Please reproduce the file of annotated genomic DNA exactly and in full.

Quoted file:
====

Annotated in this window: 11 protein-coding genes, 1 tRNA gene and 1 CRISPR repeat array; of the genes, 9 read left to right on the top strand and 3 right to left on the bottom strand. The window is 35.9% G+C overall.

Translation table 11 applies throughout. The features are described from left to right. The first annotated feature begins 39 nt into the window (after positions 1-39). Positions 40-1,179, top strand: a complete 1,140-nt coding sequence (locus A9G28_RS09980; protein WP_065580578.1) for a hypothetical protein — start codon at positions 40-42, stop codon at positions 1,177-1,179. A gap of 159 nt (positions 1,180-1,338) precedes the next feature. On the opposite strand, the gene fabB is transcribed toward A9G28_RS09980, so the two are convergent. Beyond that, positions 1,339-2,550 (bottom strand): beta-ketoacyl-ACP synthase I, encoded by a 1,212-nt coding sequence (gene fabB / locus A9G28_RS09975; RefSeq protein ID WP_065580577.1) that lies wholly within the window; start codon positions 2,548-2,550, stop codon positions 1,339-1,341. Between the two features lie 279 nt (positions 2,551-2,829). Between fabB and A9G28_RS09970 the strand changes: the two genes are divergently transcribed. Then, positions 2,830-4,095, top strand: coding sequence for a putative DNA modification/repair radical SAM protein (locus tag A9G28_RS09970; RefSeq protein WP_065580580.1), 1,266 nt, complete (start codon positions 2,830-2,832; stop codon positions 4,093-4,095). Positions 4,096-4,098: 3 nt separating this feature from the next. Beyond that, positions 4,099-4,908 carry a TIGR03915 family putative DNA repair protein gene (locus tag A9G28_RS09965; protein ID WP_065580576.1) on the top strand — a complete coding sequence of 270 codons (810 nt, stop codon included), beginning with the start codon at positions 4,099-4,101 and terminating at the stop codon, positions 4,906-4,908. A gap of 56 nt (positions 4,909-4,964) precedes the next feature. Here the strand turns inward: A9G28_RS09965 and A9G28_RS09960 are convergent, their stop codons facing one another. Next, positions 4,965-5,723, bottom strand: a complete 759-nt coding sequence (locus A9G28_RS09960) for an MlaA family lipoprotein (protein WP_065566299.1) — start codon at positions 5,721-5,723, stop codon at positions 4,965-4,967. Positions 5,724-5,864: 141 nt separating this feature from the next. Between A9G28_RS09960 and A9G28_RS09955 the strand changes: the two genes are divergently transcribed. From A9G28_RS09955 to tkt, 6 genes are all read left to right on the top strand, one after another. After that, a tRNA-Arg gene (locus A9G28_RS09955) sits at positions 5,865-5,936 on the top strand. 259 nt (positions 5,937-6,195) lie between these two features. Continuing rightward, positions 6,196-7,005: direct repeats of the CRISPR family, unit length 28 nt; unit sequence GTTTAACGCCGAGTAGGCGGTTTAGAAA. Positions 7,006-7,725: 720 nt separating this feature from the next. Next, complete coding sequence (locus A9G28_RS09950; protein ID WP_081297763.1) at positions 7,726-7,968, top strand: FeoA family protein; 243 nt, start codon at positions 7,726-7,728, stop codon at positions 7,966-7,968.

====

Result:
Annotated in this window: 11 protein-coding genes, 1 tRNA gene and 1 CRISPR repeat array; of the genes, 9 read left to right on the top strand and 3 right to left on the bottom strand. The window is 35.9% G+C overall.

Translation table 11 applies throughout. The features are described from left to right. The first annotated feature begins 39 nt into the window (after positions 1-39). Positions 40-1,179, top strand: a complete 1,140-nt coding sequence (locus A9G28_RS09980; protein WP_065580578.1) for a hypothetical protein — start codon at positions 40-42, stop codon at positions 1,177-1,179. A gap of 159 nt (positions 1,180-1,338) precedes the next feature. On the opposite strand, the gene fabB is transcribed toward A9G28_RS09980, so the two are convergent. Beyond that, positions 1,339-2,550 (bottom strand): beta-ketoacyl-ACP synthase I, encoded by a 1,212-nt coding sequence (gene fabB / locus A9G28_RS09975; RefSeq protein ID WP_065580577.1) that lies wholly within the window; start codon positions 2,548-2,550, stop codon positions 1,339-1,341. Between the two features lie 279 nt (positions 2,551-2,829). Between fabB and A9G28_RS09970 the strand changes: the two genes are divergently transcribed. Then, positions 2,830-4,095, top strand: coding sequence for a putative DNA modification/repair radical SAM protein (locus tag A9G28_RS09970; RefSeq protein WP_065580580.1), 1,266 nt, complete (start codon positions 2,830-2,832; stop codon positions 4,093-4,095). Positions 4,096-4,098: 3 nt separating this feature from the next. Beyond that, positions 4,099-4,908 carry a TIGR03915 family putative DNA repair protein gene (locus tag A9G28_RS09965; protein ID WP_065580576.1) on the top strand — a complete coding sequence of 270 codons (810 nt, stop codon included), beginning with the start codon at positions 4,099-4,101 and terminating at the stop codon, positions 4,906-4,908. A gap of 56 nt (positions 4,909-4,964) precedes the next feature. Here the strand turns inward: A9G28_RS09965 and A9G28_RS09960 are convergent, their stop codons facing one another. Next, positions 4,965-5,723, bottom strand: a complete 759-nt coding sequence (locus A9G28_RS09960) for an MlaA family lipoprotein (protein WP_065566299.1) — start codon at positions 5,721-5,723, stop codon at positions 4,965-4,967. Positions 5,724-5,864: 141 nt separating this feature from the next. Between A9G28_RS09960 and A9G28_RS09955 the strand changes: the two genes are divergently transcribed. From A9G28_RS09955 to tkt, 6 genes are all read left to right on the top strand, one after another. After that, a tRNA-Arg gene (locus A9G28_RS09955) sits at positions 5,865-5,936 on the top strand. 259 nt (positions 5,937-6,195) lie between these two features. Continuing rightward, positions 6,196-7,005: direct repeats of the CRISPR family, unit length 28 nt; unit sequence GTTTAACGCCGAGTAGGCGGTTTAGAAA. Positions 7,006-7,725: 720 nt separating this feature from the next. Next, complete coding sequence (locus A9G28_RS09950; protein ID WP_081297763.1) at positions 7,726-7,968, top strand: FeoA family protein; 243 nt, start codon at positions 7,726-7,728, stop codon at positions 7,966-7,968.